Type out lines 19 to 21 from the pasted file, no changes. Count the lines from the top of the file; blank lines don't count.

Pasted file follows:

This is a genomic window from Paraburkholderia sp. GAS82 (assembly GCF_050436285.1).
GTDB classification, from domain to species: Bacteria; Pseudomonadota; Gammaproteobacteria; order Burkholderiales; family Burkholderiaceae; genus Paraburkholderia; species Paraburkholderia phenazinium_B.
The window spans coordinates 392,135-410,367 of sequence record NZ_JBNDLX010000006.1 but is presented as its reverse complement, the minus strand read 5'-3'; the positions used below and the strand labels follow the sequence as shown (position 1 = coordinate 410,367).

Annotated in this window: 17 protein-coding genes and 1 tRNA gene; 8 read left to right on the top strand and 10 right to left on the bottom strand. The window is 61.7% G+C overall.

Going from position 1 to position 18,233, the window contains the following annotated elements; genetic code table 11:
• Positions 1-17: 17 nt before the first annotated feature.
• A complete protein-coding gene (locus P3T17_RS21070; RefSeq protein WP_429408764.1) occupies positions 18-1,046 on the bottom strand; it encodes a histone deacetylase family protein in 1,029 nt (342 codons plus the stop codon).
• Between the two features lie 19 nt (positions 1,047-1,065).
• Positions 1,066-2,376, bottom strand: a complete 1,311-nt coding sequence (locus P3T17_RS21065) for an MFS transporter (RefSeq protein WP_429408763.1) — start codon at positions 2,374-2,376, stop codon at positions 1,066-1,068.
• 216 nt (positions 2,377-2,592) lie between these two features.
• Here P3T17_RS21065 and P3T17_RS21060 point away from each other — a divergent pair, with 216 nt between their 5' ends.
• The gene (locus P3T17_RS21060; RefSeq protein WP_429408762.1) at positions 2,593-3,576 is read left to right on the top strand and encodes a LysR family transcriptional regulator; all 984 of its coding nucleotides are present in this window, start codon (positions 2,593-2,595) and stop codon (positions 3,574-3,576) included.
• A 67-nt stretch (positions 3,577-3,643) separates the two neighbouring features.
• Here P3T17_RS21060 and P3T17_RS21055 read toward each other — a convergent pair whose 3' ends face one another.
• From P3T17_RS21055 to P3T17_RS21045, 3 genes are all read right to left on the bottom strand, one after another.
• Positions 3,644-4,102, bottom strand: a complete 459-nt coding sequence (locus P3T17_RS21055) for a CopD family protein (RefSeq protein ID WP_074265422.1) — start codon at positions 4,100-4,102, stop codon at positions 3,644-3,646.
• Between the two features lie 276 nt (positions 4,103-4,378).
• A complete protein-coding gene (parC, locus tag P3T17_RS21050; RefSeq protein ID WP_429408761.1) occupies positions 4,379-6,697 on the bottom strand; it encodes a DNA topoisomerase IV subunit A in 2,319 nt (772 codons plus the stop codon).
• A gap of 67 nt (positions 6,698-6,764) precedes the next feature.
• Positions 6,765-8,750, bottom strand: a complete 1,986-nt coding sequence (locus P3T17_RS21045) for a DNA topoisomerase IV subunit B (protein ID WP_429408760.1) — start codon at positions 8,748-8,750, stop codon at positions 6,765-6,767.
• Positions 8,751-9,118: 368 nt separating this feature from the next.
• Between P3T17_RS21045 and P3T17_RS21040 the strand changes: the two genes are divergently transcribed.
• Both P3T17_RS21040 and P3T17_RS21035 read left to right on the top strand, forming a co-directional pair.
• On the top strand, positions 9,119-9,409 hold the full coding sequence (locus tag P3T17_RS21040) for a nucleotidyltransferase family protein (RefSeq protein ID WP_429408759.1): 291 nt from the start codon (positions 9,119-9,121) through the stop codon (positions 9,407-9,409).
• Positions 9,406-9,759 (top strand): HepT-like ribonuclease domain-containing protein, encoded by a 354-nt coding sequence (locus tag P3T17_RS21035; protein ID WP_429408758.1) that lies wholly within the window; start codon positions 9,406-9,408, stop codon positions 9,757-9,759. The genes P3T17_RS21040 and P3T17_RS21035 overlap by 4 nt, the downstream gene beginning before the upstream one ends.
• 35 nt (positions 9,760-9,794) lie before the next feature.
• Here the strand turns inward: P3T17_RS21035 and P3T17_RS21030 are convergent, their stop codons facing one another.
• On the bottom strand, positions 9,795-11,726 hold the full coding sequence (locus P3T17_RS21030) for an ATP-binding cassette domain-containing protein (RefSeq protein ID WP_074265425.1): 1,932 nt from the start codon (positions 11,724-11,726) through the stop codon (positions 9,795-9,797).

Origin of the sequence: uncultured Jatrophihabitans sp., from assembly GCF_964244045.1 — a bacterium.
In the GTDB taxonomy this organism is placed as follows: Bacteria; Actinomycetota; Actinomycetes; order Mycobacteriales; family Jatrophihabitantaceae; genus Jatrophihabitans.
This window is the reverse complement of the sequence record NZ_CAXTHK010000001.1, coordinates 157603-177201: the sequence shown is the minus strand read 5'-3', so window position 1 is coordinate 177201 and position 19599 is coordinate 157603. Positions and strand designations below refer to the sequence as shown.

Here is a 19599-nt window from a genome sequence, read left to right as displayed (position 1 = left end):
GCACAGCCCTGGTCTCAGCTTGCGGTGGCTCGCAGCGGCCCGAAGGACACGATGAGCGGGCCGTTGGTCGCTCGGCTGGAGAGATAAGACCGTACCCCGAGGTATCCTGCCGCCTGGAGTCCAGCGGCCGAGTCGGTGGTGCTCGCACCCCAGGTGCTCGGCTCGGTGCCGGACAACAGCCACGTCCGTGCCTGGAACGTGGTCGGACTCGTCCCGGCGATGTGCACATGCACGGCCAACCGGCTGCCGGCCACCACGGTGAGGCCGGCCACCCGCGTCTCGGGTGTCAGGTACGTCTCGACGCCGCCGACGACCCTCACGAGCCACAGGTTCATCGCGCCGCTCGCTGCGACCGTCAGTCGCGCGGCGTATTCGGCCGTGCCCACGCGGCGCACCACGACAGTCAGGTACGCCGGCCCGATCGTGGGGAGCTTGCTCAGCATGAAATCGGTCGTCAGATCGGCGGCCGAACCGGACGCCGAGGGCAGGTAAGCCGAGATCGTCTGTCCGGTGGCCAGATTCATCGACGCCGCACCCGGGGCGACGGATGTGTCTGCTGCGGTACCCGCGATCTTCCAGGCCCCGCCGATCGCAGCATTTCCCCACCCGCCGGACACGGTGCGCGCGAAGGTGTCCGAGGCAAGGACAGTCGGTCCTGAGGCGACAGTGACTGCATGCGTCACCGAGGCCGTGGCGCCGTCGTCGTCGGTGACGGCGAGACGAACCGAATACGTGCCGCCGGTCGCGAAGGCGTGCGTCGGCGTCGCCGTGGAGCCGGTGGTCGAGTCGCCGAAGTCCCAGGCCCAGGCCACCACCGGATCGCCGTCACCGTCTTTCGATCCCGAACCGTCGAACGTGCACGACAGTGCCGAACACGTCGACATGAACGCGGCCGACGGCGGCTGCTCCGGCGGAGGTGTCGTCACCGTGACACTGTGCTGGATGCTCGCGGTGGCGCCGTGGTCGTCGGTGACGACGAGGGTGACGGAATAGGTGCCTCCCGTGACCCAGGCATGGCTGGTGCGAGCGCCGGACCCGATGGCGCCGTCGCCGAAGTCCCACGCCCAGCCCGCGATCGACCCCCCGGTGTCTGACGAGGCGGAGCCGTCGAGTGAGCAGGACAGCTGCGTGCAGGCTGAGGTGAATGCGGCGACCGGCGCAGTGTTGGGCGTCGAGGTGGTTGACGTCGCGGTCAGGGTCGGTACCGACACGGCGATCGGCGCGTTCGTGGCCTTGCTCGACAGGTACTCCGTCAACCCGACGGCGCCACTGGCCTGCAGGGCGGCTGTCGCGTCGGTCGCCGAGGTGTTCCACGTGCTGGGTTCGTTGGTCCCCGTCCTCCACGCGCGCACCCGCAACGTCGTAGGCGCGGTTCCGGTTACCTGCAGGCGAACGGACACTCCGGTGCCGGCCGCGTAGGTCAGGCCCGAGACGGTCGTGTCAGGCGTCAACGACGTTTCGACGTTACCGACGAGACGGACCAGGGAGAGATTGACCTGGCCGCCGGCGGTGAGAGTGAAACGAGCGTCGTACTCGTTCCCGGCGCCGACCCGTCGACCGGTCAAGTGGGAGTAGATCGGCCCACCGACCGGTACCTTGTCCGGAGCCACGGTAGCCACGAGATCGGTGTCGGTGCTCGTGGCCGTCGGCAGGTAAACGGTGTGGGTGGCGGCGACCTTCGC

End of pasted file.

• A gap of 67 nt (positions 6,698-6,764) precedes the next feature.
• Positions 6,765-8,750, bottom strand: a complete 1,986-nt coding sequence (locus P3T17_RS21045) for a DNA topoisomerase IV subunit B (protein ID WP_429408760.1) — start codon at positions 8,748-8,750, stop codon at positions 6,765-6,767.
• Positions 8,751-9,118: 368 nt separating this feature from the next.